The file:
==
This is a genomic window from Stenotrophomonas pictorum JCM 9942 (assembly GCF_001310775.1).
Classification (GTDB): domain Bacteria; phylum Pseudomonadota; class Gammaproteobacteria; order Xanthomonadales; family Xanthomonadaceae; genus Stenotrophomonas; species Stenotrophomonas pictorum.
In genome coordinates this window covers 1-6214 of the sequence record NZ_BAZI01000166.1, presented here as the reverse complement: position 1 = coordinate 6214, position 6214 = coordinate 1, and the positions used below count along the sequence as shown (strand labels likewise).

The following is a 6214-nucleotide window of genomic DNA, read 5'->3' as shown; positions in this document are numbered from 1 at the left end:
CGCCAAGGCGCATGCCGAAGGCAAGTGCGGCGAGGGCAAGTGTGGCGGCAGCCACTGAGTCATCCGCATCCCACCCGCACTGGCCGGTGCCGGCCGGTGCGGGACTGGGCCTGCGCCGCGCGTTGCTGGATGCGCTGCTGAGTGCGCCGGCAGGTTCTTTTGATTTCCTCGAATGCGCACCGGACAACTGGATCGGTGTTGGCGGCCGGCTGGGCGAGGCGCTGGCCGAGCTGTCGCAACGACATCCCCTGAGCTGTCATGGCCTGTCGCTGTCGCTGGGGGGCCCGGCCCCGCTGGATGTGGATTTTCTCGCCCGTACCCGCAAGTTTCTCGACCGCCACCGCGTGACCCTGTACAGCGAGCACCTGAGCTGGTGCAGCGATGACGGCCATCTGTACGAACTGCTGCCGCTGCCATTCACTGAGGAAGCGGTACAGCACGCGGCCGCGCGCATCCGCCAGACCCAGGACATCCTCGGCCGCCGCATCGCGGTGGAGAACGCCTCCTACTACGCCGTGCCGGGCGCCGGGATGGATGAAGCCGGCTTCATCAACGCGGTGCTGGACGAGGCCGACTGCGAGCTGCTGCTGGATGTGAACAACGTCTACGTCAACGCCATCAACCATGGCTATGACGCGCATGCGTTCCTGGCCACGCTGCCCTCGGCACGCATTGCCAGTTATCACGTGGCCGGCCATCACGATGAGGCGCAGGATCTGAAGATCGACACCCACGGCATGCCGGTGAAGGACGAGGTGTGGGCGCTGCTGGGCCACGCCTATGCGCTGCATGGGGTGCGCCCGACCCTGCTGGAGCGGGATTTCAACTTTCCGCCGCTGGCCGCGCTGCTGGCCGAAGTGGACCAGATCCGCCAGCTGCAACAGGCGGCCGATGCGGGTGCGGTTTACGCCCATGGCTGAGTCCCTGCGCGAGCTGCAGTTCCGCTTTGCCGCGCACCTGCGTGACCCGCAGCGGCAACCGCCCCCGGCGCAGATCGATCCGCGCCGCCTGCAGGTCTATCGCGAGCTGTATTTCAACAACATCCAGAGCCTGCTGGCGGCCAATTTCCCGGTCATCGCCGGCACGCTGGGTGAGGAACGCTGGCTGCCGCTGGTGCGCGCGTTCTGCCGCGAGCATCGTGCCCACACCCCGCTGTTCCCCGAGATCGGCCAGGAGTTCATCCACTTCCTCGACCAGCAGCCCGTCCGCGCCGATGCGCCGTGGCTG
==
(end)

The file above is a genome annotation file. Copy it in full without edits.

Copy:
This is a genomic window from Stenotrophomonas pictorum JCM 9942 (assembly GCF_001310775.1).
Classification (GTDB): domain Bacteria; phylum Pseudomonadota; class Gammaproteobacteria; order Xanthomonadales; family Xanthomonadaceae; genus Stenotrophomonas; species Stenotrophomonas pictorum.
In genome coordinates this window covers 1-6214 of the sequence record NZ_BAZI01000166.1, presented here as the reverse complement: position 1 = coordinate 6214, position 6214 = coordinate 1, and the positions used below count along the sequence as shown (strand labels likewise).

The following is a 6214-nucleotide window of genomic DNA, read 5'->3' as shown; positions in this document are numbered from 1 at the left end:
CGCCAAGGCGCATGCCGAAGGCAAGTGCGGCGAGGGCAAGTGTGGCGGCAGCCACTGAGTCATCCGCATCCCACCCGCACTGGCCGGTGCCGGCCGGTGCGGGACTGGGCCTGCGCCGCGCGTTGCTGGATGCGCTGCTGAGTGCGCCGGCAGGTTCTTTTGATTTCCTCGAATGCGCACCGGACAACTGGATCGGTGTTGGCGGCCGGCTGGGCGAGGCGCTGGCCGAGCTGTCGCAACGACATCCCCTGAGCTGTCATGGCCTGTCGCTGTCGCTGGGGGGCCCGGCCCCGCTGGATGTGGATTTTCTCGCCCGTACCCGCAAGTTTCTCGACCGCCACCGCGTGACCCTGTACAGCGAGCACCTGAGCTGGTGCAGCGATGACGGCCATCTGTACGAACTGCTGCCGCTGCCATTCACTGAGGAAGCGGTACAGCACGCGGCCGCGCGCATCCGCCAGACCCAGGACATCCTCGGCCGCCGCATCGCGGTGGAGAACGCCTCCTACTACGCCGTGCCGGGCGCCGGGATGGATGAAGCCGGCTTCATCAACGCGGTGCTGGACGAGGCCGACTGCGAGCTGCTGCTGGATGTGAACAACGTCTACGTCAACGCCATCAACCATGGCTATGACGCGCATGCGTTCCTGGCCACGCTGCCCTCGGCACGCATTGCCAGTTATCACGTGGCCGGCCATCACGATGAGGCGCAGGATCTGAAGATCGACACCCACGGCATGCCGGTGAAGGACGAGGTGTGGGCGCTGCTGGGCCACGCCTATGCGCTGCATGGGGTGCGCCCGACCCTGCTGGAGCGGGATTTCAACTTTCCGCCGCTGGCCGCGCTGCTGGCCGAAGTGGACCAGATCCGCCAGCTGCAACAGGCGGCCGATGCGGGTGCGGTTTACGCCCATGGCTGAGTCCCTGCGCGAGCTGCAGTTCCGCTTTGCCGCGCACCTGCGTGACCCGCAGCGGCAACCGCCCCCGGCGCAGATCGATCCGCGCCGCCTGCAGGTCTATCGCGAGCTGTATTTCAACAACATCCAGAGCCTGCTGGCGGCCAATTTCCCGGTCATCGCCGGCACGCTGGGTGAGGAACGCTGGCTGCCGCTGGTGCGCGCGTTCTGCCGCGAGCATCGTGCCCACACCCCGCTGTTCCCCGAGATCGGCCAGGAGTTCATCCACTTCCTCGACCAGCAGCCCGTCCGCGCCGATGCGCCGTGGCTG